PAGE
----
Originally Posted by MyrtleBeachGolf
Lol. And yet, less than 1% of all league bowlers in the U.S. carry an average of 260. Bowling is much easier than golf, but carrying a 260 average is very much like carrying a low single digit handicap in golf.
Actually, I use to play in a bowling club for just 1 year (Belgium).
Never took any lessons, but practiced every day.
After 5 months, I averaged over 200 with a personal best of 268.
Also finished 7th in the finals of the clubs annual competition.
Indeed, bowling is less complicated than golf, since there are less moving parts during the throw than there are during the swing.
But just like in golf, hand-eye coordination and focus are an important part of the game
About my local golf club:
it's a 9-hole course of only 3000 yards, but there are so many trees that the slightest deviation on your drive can put you in serious troubles.
On hole nr. 6, there's a big tree in the middle of the fairway that seems to magically attract my shots, making the ball end up just behind it or bouncing back on it.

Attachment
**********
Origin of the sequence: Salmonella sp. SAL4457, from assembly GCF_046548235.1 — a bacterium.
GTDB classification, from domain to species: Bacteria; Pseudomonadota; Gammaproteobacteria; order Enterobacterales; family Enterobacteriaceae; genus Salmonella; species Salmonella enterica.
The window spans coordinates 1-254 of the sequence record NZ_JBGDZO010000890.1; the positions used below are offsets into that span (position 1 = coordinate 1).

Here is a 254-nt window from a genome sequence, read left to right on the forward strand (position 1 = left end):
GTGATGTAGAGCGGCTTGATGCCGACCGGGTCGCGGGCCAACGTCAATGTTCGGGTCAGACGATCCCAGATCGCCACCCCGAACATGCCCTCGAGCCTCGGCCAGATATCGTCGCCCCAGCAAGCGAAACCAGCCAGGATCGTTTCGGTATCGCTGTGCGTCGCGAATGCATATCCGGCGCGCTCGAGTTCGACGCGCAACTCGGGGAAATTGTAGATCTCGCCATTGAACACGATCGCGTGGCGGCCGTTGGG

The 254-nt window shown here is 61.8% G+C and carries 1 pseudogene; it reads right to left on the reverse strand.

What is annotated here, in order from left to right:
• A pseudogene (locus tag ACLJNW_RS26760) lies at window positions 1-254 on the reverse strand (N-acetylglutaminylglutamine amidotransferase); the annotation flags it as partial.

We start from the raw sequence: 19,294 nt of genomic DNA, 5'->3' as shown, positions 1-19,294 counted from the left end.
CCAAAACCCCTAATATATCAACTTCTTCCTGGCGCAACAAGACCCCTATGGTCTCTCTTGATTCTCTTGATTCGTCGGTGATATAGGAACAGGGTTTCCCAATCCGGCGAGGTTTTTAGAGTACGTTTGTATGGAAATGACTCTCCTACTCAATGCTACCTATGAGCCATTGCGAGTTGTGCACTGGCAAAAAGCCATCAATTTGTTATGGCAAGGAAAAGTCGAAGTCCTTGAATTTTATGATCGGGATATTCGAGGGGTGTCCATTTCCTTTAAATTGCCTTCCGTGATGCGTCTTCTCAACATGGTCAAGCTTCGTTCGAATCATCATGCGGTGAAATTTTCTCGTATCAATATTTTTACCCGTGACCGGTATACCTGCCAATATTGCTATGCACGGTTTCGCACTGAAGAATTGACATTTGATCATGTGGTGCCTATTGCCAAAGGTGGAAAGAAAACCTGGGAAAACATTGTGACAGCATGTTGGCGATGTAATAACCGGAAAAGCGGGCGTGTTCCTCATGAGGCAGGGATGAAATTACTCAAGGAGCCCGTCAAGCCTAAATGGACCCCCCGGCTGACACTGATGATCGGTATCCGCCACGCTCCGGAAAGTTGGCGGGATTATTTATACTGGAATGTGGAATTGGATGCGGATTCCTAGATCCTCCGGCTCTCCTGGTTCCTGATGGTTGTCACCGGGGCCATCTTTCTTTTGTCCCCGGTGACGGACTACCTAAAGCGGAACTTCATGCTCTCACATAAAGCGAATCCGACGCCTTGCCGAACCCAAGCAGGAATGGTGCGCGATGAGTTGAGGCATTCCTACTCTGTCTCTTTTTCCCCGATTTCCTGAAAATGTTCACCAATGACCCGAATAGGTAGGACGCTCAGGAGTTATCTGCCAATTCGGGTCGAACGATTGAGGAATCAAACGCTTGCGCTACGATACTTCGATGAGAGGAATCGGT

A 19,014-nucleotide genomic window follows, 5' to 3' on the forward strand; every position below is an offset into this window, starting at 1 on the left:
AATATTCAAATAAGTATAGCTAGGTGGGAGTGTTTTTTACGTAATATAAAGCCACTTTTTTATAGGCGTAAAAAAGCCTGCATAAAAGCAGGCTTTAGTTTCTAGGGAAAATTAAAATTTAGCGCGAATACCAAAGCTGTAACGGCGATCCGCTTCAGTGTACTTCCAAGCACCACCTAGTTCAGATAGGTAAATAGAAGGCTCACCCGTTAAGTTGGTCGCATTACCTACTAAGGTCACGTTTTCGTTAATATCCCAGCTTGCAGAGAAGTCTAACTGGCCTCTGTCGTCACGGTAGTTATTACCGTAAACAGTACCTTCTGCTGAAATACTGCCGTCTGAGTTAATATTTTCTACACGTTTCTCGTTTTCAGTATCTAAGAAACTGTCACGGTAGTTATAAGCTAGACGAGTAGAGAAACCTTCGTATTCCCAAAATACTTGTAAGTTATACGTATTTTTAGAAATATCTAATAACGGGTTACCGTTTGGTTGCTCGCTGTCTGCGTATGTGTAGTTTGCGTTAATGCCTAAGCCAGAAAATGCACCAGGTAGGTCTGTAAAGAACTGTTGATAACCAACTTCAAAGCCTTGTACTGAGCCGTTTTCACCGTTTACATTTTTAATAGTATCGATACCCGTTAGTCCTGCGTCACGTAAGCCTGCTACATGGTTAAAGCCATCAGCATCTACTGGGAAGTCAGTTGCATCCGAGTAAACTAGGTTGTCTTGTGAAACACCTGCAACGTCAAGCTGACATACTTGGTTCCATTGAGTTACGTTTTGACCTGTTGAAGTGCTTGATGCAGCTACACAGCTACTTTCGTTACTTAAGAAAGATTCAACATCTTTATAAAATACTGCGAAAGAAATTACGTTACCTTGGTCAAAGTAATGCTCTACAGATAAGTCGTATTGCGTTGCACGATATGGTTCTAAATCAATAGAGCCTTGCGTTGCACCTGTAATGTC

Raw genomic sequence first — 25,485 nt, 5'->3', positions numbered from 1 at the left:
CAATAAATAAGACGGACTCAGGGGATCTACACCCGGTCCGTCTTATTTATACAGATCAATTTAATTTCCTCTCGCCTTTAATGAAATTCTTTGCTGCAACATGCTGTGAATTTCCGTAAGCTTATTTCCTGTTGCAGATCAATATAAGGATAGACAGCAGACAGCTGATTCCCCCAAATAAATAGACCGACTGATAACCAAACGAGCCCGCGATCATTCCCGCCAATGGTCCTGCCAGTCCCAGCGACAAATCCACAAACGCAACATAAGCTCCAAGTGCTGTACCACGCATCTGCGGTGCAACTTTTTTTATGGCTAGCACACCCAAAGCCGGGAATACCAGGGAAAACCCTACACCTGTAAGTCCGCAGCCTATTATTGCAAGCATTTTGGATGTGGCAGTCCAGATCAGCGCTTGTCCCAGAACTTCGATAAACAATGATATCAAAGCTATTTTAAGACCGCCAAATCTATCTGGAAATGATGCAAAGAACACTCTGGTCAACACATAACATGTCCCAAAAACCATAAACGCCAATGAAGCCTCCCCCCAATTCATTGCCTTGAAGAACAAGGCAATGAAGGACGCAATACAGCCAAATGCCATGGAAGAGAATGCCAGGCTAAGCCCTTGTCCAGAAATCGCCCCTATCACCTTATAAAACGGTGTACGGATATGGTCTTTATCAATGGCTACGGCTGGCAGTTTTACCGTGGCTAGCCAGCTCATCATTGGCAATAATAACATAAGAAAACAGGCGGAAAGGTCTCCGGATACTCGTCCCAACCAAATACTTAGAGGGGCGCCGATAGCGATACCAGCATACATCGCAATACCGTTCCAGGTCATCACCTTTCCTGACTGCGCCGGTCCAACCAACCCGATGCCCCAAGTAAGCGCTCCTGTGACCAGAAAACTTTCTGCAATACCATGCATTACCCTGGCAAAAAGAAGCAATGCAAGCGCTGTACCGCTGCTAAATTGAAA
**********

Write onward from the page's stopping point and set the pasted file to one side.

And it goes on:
The condition of the FW is poor compared to most other courses, making a bad lie in the middle of the fairway more rule than exception.
There are quite some water hazards that run across the FW at some pretty difficult places, making it almost impossible to reach the green on hole nr. 8 in anything less than regulation (2), making birdies rather unlikely (unless your chip-shots and putting are of Tour level).
Hole nr. 4, par 3, 175 yards. the green has a diameter of only 16 yards with a bunker closing off 60% of it's entrance, meaning your T-shot has to be very precise if you want it
to be on the green in 1.
Course rating is 67.7 for a par 72, and according to "Swing by Swing" golf gps, the slope rate would be 113.
And by the way, I'm not a complete idiot.
I'm well aware of the fact that this is a rather easy course compared to many others, especially regarding distance.
This is exactly why I want to first improve my game here, since I believe it would only lead to unnecessary frustration trying to play on a course which is way above my abilities.
Once I succeed in scoring 90 or better on my local course (without cheating), I will consider moving on to more elaborate courses
I also believe it's better to slowly build up a course resistance by starting to play 9 holes at a time, and not 18.
Especially when inexperienced and still learning, playing 9 holes can already be exhausting because of the mental focus required, making 18 holes ending up in disaster consistently!